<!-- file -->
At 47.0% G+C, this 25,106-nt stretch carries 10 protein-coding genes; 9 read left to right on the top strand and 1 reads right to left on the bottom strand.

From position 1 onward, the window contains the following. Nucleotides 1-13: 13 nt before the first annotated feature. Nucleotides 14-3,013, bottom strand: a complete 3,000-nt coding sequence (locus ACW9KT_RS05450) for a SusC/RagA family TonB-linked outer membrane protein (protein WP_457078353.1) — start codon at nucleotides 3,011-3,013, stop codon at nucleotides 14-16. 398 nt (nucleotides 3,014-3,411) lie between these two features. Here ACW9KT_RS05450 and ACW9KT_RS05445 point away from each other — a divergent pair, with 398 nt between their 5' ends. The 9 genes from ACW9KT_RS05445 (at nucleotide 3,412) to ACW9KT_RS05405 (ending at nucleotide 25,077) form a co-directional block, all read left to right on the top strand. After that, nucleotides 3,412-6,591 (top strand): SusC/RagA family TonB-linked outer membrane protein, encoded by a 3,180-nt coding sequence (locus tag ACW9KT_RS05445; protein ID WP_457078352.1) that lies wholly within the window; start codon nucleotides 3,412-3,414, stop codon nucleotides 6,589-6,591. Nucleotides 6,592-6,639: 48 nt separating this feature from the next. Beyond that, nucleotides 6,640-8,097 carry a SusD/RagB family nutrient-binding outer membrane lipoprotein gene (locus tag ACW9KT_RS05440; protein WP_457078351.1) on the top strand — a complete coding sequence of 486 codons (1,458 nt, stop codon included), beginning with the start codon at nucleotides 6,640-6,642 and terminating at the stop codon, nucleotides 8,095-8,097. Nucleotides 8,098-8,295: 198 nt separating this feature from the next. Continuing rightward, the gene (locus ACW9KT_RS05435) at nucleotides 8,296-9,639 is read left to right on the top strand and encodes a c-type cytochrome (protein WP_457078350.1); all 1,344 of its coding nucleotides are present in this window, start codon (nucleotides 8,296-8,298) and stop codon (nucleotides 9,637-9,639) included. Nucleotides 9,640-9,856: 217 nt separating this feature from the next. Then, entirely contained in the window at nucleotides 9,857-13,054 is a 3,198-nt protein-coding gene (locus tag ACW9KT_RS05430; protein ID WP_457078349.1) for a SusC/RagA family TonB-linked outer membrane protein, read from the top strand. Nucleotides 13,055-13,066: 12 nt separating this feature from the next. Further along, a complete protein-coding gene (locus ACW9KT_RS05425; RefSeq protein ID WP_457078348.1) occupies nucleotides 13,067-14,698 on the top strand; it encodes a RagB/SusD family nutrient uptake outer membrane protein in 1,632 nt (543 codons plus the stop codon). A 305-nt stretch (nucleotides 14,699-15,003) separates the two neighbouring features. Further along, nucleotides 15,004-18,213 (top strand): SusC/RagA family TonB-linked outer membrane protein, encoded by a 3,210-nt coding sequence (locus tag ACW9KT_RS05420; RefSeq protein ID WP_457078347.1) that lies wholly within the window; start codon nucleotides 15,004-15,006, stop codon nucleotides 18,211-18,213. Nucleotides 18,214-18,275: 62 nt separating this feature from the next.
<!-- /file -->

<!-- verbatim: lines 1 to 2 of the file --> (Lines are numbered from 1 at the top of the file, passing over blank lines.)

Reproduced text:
At 47.0% G+C, this 25,106-nt stretch carries 10 protein-coding genes; 9 read left to right on the top strand and 1 reads right to left on the bottom strand.

From position 1 onward, the window contains the following. Nucleotides 1-13: 13 nt before the first annotated feature. Nucleotides 14-3,013, bottom strand: a complete 3,000-nt coding sequence (locus ACW9KT_RS05450) for a SusC/RagA family TonB-linked outer membrane protein (protein WP_457078353.1) — start codon at nucleotides 3,011-3,013, stop codon at nucleotides 14-16. 398 nt (nucleotides 3,014-3,411) lie between these two features. Here ACW9KT_RS05450 and ACW9KT_RS05445 point away from each other — a divergent pair, with 398 nt between their 5' ends. The 9 genes from ACW9KT_RS05445 (at nucleotide 3,412) to ACW9KT_RS05405 (ending at nucleotide 25,077) form a co-directional block, all read left to right on the top strand. After that, nucleotides 3,412-6,591 (top strand): SusC/RagA family TonB-linked outer membrane protein, encoded by a 3,180-nt coding sequence (locus tag ACW9KT_RS05445; protein ID WP_457078352.1) that lies wholly within the window; start codon nucleotides 3,412-3,414, stop codon nucleotides 6,589-6,591. Nucleotides 6,592-6,639: 48 nt separating this feature from the next. Beyond that, nucleotides 6,640-8,097 carry a SusD/RagB family nutrient-binding outer membrane lipoprotein gene (locus tag ACW9KT_RS05440; protein WP_457078351.1) on the top strand — a complete coding sequence of 486 codons (1,458 nt, stop codon included), beginning with the start codon at nucleotides 6,640-6,642 and terminating at the stop codon, nucleotides 8,095-8,097. Nucleotides 8,098-8,295: 198 nt separating this feature from the next. Continuing rightward, the gene (locus ACW9KT_RS05435) at nucleotides 8,296-9,639 is read left to right on the top strand and encodes a c-type cytochrome (protein WP_457078350.1); all 1,344 of its coding nucleotides are present in this window, start codon (nucleotides 8,296-8,298) and stop codon (nucleotides 9,637-9,639) included. Nucleotides 9,640-9,856: 217 nt separating this feature from the next. Then, entirely contained in the window at nucleotides 9,857-13,054 is a 3,198-nt protein-coding gene (locus tag ACW9KT_RS05430; protein ID WP_457078349.1) for a SusC/RagA family TonB-linked outer membrane protein, read from the top strand. Nucleotides 13,055-13,066: 12 nt separating this feature from the next. Further along, a complete protein-coding gene (locus ACW9KT_RS05425; RefSeq protein ID WP_457078348.1) occupies nucleotides 13,067-14,698 on the top strand; it encodes a RagB/SusD family nutrient uptake outer membrane protein in 1,632 nt (543 codons plus the stop codon). A 305-nt stretch (nucleotides 14,699-15,003) separates the two neighbouring features. Further along, nucleotides 15,004-18,213 (top strand): SusC/RagA family TonB-linked outer membrane protein, encoded by a 3,210-nt coding sequence (locus tag ACW9KT_RS05420; RefSeq protein ID WP_457078347.1) that lies wholly within the window; start codon nucleotides 15,004-15,006, stop codon nucleotides 18,211-18,213. Nucleotides 18,214-18,275: 62 nt separating this feature from the next.